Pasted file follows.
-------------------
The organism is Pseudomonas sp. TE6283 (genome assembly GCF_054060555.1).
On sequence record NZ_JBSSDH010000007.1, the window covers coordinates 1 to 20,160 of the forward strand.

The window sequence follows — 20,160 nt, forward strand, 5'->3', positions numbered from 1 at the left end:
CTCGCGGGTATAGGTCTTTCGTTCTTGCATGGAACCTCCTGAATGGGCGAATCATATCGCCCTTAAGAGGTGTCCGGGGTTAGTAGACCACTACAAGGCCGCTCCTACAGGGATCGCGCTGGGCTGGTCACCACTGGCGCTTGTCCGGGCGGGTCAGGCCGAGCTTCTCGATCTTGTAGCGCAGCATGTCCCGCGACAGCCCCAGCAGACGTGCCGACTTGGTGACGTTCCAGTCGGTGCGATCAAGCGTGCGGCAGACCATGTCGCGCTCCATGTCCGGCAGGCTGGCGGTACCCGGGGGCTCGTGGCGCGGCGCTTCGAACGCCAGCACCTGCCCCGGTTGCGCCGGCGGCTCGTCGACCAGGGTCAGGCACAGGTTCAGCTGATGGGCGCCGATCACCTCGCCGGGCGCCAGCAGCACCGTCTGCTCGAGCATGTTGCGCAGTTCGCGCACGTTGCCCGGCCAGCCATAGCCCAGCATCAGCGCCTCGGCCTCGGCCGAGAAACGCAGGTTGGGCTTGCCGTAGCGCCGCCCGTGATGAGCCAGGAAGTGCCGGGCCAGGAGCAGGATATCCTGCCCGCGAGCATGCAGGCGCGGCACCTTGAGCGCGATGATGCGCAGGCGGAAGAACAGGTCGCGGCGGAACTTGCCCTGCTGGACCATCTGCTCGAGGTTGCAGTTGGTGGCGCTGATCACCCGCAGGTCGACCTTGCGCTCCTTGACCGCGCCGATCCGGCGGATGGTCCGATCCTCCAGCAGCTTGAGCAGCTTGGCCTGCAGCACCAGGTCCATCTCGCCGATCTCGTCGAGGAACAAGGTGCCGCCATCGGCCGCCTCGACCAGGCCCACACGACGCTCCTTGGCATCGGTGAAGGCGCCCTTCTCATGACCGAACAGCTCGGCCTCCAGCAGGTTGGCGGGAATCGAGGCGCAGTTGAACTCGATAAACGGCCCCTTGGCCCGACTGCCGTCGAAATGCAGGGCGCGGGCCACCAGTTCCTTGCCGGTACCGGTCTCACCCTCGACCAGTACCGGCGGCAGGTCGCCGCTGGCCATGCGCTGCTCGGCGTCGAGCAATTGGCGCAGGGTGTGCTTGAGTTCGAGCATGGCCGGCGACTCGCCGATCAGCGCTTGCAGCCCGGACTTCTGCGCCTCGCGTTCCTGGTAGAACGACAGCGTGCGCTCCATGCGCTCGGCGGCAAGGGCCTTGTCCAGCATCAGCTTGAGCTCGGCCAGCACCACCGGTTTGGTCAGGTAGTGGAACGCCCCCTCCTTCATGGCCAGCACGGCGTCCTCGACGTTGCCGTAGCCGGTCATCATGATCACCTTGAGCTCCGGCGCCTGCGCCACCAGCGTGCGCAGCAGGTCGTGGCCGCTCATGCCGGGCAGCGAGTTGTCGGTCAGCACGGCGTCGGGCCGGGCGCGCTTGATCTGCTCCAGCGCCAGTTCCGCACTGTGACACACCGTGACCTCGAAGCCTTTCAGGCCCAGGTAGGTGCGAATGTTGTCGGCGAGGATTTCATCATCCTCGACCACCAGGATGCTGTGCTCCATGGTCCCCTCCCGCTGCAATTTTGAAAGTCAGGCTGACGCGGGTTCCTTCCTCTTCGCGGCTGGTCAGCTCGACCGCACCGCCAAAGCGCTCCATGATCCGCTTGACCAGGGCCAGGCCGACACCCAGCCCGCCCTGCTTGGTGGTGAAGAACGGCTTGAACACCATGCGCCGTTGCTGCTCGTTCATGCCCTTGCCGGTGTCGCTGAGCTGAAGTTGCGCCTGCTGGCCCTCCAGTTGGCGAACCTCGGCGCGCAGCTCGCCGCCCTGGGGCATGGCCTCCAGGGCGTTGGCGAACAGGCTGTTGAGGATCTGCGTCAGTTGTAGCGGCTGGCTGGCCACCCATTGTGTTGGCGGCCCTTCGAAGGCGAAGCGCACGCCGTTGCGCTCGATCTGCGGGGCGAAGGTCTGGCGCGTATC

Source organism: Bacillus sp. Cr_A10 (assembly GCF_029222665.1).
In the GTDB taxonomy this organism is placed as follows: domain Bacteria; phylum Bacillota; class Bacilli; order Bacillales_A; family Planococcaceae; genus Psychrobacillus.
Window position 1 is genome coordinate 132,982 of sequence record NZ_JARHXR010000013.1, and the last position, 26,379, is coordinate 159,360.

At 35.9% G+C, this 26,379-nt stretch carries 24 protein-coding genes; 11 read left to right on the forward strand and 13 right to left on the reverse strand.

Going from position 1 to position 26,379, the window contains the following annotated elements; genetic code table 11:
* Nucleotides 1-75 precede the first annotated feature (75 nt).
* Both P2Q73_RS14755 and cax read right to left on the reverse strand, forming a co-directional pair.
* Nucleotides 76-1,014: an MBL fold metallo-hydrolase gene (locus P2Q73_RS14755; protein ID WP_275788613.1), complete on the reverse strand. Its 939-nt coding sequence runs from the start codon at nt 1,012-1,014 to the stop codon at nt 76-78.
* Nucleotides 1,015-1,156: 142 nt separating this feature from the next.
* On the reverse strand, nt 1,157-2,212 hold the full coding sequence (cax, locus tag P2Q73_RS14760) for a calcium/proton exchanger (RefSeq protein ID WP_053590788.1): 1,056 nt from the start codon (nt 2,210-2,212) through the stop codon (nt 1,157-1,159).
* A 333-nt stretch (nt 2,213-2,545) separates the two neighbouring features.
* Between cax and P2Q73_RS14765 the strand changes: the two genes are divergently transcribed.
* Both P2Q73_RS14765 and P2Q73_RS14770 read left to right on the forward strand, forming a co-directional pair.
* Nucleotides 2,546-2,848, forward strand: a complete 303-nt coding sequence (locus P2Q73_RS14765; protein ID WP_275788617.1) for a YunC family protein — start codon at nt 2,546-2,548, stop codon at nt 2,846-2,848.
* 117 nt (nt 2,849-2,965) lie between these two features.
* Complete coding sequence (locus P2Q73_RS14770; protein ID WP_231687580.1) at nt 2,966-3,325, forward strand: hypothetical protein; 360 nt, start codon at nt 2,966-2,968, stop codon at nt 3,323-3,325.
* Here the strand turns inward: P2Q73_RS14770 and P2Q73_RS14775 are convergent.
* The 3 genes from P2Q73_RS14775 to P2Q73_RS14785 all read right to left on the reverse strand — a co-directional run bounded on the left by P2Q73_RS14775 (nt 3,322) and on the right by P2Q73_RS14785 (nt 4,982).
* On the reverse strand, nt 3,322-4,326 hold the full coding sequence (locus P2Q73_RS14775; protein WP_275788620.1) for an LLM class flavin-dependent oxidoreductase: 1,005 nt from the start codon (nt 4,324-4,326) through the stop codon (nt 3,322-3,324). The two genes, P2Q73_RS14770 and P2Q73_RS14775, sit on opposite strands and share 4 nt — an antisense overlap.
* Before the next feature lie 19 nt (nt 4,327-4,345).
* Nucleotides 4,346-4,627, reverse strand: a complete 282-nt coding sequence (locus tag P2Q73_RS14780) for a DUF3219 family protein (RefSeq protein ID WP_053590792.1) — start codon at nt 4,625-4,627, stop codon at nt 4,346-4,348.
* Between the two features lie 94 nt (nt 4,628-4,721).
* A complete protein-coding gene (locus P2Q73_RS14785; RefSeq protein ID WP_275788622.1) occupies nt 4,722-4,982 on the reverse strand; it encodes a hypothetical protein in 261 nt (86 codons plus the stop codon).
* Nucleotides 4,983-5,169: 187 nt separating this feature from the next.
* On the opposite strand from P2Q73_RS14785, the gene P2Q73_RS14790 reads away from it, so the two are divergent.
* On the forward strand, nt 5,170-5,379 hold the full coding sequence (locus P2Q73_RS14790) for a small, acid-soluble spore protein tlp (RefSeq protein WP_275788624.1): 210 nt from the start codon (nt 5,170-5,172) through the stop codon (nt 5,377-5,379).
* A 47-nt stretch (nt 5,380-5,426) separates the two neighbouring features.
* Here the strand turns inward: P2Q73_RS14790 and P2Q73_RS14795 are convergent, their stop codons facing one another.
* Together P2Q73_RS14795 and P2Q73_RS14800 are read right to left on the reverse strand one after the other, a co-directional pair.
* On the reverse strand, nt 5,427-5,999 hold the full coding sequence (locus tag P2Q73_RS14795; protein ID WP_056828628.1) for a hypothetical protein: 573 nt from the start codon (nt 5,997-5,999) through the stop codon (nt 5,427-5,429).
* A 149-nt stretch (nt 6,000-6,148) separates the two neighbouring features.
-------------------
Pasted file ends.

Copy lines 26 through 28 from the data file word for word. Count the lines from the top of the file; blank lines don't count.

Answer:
* Between the two features lie 94 nt (nt 4,628-4,721).
* A complete protein-coding gene (locus P2Q73_RS14785; RefSeq protein ID WP_275788622.1) occupies nt 4,722-4,982 on the reverse strand; it encodes a hypothetical protein in 261 nt (86 codons plus the stop codon).
* Nucleotides 4,983-5,169: 187 nt separating this feature from the next.